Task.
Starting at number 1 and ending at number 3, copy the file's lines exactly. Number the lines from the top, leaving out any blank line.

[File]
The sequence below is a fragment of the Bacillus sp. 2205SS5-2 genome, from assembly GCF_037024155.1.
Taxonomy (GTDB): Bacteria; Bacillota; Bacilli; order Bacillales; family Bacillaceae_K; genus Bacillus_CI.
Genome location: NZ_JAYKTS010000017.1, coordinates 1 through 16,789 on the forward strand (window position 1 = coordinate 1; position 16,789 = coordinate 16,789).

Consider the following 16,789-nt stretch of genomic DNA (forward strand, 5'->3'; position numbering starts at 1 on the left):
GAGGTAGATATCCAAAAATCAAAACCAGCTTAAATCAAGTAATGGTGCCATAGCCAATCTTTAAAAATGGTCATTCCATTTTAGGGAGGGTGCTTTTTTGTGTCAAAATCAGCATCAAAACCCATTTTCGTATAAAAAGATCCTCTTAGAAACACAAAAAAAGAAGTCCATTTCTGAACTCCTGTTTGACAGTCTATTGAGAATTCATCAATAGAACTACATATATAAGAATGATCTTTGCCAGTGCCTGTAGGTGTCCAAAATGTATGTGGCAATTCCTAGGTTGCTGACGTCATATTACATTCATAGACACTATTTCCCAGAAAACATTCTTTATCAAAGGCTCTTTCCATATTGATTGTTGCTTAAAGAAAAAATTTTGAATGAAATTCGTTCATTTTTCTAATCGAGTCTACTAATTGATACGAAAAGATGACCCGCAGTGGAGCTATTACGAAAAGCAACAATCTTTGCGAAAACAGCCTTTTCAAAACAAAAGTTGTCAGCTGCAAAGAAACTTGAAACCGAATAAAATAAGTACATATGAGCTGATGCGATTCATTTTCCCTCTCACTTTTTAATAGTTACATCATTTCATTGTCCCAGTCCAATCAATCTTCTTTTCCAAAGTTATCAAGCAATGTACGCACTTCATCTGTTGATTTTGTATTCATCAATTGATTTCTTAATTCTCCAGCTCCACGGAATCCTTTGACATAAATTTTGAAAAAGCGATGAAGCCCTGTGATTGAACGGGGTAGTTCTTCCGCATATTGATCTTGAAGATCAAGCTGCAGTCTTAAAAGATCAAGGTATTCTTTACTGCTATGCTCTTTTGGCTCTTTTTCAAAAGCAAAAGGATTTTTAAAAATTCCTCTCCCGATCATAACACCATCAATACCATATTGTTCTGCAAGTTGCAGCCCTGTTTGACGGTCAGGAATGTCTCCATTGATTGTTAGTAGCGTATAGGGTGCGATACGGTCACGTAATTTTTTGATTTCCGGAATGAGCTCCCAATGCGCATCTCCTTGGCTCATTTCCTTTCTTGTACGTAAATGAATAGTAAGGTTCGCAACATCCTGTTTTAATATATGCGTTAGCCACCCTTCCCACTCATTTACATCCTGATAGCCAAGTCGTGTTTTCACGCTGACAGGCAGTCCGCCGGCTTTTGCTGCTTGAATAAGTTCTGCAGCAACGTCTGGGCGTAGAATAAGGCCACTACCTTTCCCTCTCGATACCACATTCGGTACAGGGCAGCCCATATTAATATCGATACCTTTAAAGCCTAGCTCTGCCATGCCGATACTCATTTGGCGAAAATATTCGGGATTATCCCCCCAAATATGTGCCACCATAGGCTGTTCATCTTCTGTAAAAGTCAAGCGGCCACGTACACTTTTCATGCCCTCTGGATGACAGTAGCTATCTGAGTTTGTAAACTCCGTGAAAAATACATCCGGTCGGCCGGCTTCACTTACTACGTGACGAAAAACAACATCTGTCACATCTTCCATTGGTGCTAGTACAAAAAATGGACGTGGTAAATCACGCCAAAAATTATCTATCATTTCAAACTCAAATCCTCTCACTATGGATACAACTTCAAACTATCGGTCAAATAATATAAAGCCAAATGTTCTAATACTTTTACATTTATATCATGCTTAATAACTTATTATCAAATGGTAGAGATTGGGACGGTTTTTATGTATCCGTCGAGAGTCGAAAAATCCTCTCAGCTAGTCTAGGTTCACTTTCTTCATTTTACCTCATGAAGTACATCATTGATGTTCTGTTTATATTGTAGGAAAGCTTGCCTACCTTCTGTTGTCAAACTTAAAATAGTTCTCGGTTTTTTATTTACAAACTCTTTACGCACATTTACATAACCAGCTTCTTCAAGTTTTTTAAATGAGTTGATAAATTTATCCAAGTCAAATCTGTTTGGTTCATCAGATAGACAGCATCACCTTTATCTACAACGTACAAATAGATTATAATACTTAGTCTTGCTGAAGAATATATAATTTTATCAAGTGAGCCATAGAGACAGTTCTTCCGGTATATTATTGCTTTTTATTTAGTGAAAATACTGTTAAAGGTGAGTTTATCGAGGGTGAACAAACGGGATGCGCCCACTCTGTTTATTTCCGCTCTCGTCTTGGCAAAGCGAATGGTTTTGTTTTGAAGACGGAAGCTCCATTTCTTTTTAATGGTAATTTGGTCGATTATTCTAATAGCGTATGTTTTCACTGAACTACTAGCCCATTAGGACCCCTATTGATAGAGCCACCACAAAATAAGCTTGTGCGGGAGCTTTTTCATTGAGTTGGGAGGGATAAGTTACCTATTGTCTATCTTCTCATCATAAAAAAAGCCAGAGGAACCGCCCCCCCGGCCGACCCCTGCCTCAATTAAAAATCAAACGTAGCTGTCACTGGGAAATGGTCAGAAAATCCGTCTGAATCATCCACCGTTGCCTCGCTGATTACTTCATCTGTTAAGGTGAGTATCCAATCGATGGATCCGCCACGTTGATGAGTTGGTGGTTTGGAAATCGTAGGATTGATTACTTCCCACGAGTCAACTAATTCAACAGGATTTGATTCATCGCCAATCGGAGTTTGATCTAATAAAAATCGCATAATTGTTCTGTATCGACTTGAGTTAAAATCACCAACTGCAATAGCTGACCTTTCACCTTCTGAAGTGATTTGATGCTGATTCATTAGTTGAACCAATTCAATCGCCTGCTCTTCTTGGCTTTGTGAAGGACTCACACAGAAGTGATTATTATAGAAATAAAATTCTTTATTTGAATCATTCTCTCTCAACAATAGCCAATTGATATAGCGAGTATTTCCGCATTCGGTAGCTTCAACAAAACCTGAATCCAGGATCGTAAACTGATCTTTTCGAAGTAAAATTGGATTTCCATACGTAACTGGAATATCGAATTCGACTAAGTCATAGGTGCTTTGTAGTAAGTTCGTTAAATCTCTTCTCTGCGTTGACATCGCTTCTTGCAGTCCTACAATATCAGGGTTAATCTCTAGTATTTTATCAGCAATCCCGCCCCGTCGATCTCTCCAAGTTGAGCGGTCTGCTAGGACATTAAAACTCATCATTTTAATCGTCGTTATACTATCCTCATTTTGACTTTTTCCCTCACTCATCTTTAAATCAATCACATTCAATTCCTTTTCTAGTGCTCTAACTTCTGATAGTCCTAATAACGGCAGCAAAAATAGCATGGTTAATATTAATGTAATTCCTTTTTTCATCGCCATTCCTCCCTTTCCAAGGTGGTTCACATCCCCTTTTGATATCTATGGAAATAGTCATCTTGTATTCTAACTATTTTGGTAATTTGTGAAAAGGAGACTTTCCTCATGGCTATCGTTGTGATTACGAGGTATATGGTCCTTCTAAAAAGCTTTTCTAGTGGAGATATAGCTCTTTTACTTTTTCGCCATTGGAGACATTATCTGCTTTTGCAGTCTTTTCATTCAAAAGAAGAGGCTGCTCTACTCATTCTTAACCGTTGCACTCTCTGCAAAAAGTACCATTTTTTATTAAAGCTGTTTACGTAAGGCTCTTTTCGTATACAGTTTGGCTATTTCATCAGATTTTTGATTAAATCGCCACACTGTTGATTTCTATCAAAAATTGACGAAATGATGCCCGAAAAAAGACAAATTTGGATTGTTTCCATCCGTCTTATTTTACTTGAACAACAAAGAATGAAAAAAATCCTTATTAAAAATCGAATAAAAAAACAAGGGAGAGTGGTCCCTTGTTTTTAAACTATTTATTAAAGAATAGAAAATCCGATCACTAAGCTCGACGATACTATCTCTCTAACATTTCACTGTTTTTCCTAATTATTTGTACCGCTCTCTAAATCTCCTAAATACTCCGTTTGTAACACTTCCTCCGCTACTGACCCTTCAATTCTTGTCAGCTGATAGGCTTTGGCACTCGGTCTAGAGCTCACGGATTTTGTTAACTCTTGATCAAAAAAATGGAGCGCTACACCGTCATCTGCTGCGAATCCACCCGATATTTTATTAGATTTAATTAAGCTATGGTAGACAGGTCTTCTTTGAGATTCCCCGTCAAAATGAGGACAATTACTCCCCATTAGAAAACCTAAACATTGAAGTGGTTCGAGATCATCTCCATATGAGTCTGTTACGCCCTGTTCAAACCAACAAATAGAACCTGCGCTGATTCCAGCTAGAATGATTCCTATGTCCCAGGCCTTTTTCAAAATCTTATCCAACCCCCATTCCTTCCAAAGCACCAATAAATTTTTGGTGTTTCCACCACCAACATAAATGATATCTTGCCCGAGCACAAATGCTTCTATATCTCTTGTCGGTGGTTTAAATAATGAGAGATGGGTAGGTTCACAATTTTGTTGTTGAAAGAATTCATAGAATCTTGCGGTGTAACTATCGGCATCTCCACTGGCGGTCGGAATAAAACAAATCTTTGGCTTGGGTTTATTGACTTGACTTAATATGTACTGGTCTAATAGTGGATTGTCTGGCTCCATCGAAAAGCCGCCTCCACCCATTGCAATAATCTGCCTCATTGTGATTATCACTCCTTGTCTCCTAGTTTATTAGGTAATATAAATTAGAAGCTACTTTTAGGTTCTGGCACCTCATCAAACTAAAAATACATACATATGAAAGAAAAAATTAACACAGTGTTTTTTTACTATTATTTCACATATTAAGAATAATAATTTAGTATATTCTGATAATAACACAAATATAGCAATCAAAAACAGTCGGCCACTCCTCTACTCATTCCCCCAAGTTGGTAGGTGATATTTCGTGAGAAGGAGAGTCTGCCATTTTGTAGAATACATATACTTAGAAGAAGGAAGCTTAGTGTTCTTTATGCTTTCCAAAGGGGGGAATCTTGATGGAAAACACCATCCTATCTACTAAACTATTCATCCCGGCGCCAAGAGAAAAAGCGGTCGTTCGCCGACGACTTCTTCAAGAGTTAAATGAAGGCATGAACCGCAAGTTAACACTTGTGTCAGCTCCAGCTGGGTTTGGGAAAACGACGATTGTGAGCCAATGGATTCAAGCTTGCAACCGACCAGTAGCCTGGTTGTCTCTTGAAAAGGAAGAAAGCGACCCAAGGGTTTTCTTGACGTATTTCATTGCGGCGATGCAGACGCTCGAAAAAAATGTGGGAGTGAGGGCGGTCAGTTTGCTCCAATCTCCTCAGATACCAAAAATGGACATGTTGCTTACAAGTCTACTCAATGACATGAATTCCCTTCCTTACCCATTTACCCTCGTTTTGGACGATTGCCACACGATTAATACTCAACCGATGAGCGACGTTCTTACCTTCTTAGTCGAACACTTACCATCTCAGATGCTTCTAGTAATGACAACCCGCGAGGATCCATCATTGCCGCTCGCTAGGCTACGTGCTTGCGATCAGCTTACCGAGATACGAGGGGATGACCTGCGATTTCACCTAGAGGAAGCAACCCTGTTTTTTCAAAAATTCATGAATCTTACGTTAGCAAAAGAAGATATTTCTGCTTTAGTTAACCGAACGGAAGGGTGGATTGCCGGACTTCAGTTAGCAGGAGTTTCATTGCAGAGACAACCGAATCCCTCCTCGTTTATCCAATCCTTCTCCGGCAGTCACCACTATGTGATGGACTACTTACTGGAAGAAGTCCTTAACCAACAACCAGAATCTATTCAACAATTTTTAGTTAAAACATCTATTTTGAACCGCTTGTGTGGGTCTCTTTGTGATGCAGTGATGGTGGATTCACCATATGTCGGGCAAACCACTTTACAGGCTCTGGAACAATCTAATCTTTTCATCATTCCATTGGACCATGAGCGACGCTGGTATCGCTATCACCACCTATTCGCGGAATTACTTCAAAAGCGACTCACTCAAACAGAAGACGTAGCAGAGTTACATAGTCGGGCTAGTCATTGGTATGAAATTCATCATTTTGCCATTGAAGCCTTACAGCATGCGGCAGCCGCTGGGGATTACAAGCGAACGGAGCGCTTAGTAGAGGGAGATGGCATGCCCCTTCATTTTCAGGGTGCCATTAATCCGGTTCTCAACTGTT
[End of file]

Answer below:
The sequence below is a fragment of the Bacillus sp. 2205SS5-2 genome, from assembly GCF_037024155.1.
Taxonomy (GTDB): Bacteria; Bacillota; Bacilli; order Bacillales; family Bacillaceae_K; genus Bacillus_CI.
Genome location: NZ_JAYKTS010000017.1, coordinates 1 through 16,789 on the forward strand (window position 1 = coordinate 1; position 16,789 = coordinate 16,789).